Ramblings of a Flaneur
Photo exhibition by Arash Fayez
Opening: Friday, May 27, 2011 – 4:00 to 8:00
28 May to 13 June Sat. to Wed From 3:00 to7:00 pm
Thur. from 5:00 to 8:00 pm – Closed on Friday and public holidays
103, Lavasani (Farmanieh)St., Tehran Tell:22727010
Ramblings of a flâneur
A flâneur is an urban, post-industrial phenomenon. The city is where he dwells and the act of roaming is itself his objective. What is brought about, as such, is less important than the peripatetic exercise. By extension, a flâneur lays no claim to discovery. She is autistic, suspended in cacophonous space, under the sway of a diverse regime of signs that she is unable/unwilling to compile or process. Thus, his act is suffused with randomness, of a kind that makes certainty about signs and events impossible. This lack of certainty is indeed the fulcrum on which the above-mentioned relationship with the general public rests. He offers to view that which doesn’t require interpretation, doesn’t bring surety and must be taken at face value.
Arash Fayez’s use of the word in this exhibit is both true-to-form and paradoxical. As viewers of his (fake or real) Polaroid images, we relate to them on a simple plane of understanding and association. Some hint at nostalgia, especially the “real” (old bookstore fronts, abandoned movie houses, forsaken confectionary shop, old municipal markers, etc.). Others frame simple humorous moments (the wall drawing of a dove perched over the wreath of flowers highlighting the word “Iran” in the middle, the graffiti depicting a smiling young boy with the letters BBC added later by another graffitist, the meddling with municipal wall paintings, a sheep on the back of a van on a quiet street, etc.). No matter how we see them, however, these images tell a simple story, one that doesn’t require erudition to unscramble.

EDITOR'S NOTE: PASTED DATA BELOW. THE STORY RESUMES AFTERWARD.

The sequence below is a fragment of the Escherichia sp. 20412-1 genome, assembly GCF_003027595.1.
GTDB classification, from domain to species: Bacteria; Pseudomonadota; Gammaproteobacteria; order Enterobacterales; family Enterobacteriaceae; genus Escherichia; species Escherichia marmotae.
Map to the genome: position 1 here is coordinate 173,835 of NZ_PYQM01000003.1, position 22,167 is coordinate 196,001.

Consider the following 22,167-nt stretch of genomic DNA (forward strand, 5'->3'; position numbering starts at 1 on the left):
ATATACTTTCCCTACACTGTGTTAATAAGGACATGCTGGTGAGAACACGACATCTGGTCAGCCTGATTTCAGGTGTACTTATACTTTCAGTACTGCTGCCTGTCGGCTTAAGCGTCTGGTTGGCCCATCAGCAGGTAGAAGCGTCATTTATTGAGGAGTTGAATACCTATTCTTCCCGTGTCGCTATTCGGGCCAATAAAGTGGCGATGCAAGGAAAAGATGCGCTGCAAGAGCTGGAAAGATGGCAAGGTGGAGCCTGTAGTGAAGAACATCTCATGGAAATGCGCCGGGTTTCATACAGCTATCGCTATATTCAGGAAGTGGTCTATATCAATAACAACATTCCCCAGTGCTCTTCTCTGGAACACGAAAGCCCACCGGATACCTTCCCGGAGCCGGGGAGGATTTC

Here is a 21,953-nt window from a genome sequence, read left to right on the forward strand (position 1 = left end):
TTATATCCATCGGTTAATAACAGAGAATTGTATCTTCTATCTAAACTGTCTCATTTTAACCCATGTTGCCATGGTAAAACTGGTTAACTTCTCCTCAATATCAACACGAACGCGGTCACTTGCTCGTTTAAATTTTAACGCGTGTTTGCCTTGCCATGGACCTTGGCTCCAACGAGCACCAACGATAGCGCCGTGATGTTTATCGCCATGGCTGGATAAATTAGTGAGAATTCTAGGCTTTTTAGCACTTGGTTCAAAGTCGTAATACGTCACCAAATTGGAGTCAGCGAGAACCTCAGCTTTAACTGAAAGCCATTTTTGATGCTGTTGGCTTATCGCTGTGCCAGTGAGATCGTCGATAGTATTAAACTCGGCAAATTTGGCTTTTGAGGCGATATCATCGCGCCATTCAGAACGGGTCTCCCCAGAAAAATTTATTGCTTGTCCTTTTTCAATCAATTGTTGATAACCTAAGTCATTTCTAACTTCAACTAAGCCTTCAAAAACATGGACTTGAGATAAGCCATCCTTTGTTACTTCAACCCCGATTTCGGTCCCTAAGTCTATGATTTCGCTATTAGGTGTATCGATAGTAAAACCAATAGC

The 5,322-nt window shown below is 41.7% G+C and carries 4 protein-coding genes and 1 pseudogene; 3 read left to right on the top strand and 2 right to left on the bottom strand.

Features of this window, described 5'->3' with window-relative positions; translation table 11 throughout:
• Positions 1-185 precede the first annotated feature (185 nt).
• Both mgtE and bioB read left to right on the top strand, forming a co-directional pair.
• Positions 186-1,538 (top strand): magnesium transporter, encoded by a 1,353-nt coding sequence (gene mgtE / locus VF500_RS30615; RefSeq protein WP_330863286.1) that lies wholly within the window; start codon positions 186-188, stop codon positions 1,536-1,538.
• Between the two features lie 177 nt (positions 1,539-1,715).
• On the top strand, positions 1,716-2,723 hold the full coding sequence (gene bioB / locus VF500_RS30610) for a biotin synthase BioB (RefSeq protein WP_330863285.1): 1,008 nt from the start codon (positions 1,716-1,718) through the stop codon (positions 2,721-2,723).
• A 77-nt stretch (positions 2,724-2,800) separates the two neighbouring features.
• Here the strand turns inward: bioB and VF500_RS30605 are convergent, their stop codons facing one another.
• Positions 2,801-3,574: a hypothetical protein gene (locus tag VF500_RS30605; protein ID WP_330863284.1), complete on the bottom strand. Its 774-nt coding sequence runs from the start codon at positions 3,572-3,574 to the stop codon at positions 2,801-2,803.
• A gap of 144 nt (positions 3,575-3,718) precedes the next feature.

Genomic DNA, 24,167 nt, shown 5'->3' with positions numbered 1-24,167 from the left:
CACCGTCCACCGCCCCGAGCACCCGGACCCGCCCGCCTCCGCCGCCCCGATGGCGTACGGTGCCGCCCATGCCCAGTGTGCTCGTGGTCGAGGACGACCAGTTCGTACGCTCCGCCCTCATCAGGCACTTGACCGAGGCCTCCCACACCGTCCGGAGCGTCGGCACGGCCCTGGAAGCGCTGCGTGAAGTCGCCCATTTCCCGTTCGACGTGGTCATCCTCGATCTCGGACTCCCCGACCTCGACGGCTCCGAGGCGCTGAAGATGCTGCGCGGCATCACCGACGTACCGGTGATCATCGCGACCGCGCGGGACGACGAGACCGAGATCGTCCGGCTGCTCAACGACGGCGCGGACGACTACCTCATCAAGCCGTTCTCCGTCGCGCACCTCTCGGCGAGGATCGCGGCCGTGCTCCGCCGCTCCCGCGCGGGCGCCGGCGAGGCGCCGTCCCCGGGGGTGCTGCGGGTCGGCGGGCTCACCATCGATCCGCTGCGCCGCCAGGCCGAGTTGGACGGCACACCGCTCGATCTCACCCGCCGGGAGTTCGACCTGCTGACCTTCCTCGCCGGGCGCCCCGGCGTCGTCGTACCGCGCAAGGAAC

Arash Fayez Translated by Sohrab Mahdavi
1 I had come across the word Flâneur in a collection of Mehran Mohajer, a word that Charles Baudelaire, Walter Benjamin and thenmany others used to propound their theories.